A report from billmonitor.com, a service which helps consumers to find the right mobile phone contract, showed England fans sent over 11 million text messages in the space of a few minutes on Sunday afternoon – those few minutes in which England conceded the third and fourth goals.
When hopes were higher, 2.3 million texts largely expressed outrage after were seeing Frank Lampard’s shot fall comfortably over the goal-line. Although it’s equally possible less compassionate spectators from across north and westerly borders were including LOLs in their messages.
Fans sent 36 million text messages during the course of the game and a further 11 million in the half hour after the match. SMS traffic during the game was the highest for any England game during the World Cup, surpassing the 28 million sent during the Slovenia fixture.
In total, nearly 223 million text messages were sent during the whole of Sunday.
UK network O2 also produced a report based on their users’ data habits over the course of England’s glory-packed group matches. Their subscribers sent over 75,000,000 text messages — an average of 25,000,000 per game. A traffic spike was witnessed after Steven Gerrard’s early strike against the USA, clocking up almost 4,000 messages per second on O2’s network alone.
However, of the group matches, the sharpest spike occurred when the excellent Tottenham Hotspur forward Jermain Defoe scored against Slovenia, with almost 4,800 messages sent per second from O2 devices.
Major communal events cause a high volume of mobile users to communicate with others and share the experience, even if that experience is rather grim.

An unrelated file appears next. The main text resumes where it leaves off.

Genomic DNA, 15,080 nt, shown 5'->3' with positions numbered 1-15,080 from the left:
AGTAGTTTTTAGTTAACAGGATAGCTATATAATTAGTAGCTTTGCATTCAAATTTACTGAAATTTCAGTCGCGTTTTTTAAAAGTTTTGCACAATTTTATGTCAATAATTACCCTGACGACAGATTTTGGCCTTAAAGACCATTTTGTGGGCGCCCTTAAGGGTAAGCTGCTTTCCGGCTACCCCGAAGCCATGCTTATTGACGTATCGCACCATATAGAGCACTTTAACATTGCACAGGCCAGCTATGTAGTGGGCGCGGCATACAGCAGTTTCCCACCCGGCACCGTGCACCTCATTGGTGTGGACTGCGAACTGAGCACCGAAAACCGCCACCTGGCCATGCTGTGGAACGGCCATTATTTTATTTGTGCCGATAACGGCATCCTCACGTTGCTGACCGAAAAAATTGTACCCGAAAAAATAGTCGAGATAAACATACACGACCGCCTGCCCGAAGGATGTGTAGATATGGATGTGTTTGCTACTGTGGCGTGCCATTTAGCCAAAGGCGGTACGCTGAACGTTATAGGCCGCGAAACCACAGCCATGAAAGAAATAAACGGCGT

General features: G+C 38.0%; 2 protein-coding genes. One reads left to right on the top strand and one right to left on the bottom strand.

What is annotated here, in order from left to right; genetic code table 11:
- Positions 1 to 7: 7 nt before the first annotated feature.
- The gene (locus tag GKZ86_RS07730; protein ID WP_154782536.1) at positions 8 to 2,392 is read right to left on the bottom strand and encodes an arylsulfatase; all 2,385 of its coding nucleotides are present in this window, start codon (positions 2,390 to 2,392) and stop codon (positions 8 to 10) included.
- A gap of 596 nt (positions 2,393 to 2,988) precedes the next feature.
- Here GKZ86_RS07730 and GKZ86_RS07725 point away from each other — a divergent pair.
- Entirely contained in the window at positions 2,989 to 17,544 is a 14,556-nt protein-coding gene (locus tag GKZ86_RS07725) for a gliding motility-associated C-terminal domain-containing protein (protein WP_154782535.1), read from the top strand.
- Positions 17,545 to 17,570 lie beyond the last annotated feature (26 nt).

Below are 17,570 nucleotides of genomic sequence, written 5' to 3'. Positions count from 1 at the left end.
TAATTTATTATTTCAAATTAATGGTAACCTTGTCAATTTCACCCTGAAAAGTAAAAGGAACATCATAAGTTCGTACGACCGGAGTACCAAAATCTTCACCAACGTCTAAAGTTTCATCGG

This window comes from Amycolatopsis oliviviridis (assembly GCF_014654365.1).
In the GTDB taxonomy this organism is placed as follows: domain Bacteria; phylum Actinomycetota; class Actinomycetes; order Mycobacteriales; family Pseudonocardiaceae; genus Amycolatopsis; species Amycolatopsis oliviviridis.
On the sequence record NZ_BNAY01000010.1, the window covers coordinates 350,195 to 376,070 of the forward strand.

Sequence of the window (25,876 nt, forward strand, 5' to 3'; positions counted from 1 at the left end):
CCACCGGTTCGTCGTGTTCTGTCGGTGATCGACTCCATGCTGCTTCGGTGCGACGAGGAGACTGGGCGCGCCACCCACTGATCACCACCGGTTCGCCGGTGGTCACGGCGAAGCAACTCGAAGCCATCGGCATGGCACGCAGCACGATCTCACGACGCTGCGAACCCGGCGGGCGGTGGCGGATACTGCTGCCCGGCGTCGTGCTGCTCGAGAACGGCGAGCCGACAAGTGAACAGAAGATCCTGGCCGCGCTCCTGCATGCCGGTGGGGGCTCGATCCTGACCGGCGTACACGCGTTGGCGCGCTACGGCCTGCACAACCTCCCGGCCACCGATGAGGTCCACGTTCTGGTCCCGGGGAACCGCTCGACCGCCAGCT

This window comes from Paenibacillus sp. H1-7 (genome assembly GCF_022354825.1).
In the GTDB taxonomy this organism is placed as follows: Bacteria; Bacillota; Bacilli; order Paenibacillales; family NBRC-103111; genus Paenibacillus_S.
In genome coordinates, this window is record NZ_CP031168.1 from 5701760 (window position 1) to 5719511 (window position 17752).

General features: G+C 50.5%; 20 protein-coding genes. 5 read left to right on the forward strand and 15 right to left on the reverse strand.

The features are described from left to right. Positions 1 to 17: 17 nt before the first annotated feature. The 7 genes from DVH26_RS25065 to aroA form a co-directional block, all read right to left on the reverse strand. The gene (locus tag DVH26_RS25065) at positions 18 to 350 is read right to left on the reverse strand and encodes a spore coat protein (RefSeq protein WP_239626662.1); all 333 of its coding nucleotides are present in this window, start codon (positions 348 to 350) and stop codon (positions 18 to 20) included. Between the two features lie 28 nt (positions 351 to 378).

Twitter has experienced record breaking, football-led traffic spikes too, with a peak of 2,940 tweets per second recorded when Japan scored against Cameroon. However, these rates were only record breaking for a short time after a basketball game between the Los Angeles Lakers and Boston Celtics resulted in a new record of 3,085 tweets per second. (And I don’t remember reading a single one).
Despite the sport infused spikes and new tactics such as Sponsored Tweets, effectively monetising the data is still proving to be a challenge.
Not so with SMS. And while other platforms too will have inevitably experienced their own World Cup traffic spikes as distraught fans clamoured to slate Fabio Capello via Facebook and Instant Messenger services, it’s highly unlikely that any platforms will have matched the surge of simple, lowest common denominator: SMS. It’s not sexy but it generates cash and it’s very widely used, so let’s celebrate the mobile data win instead.
Much more satisfying.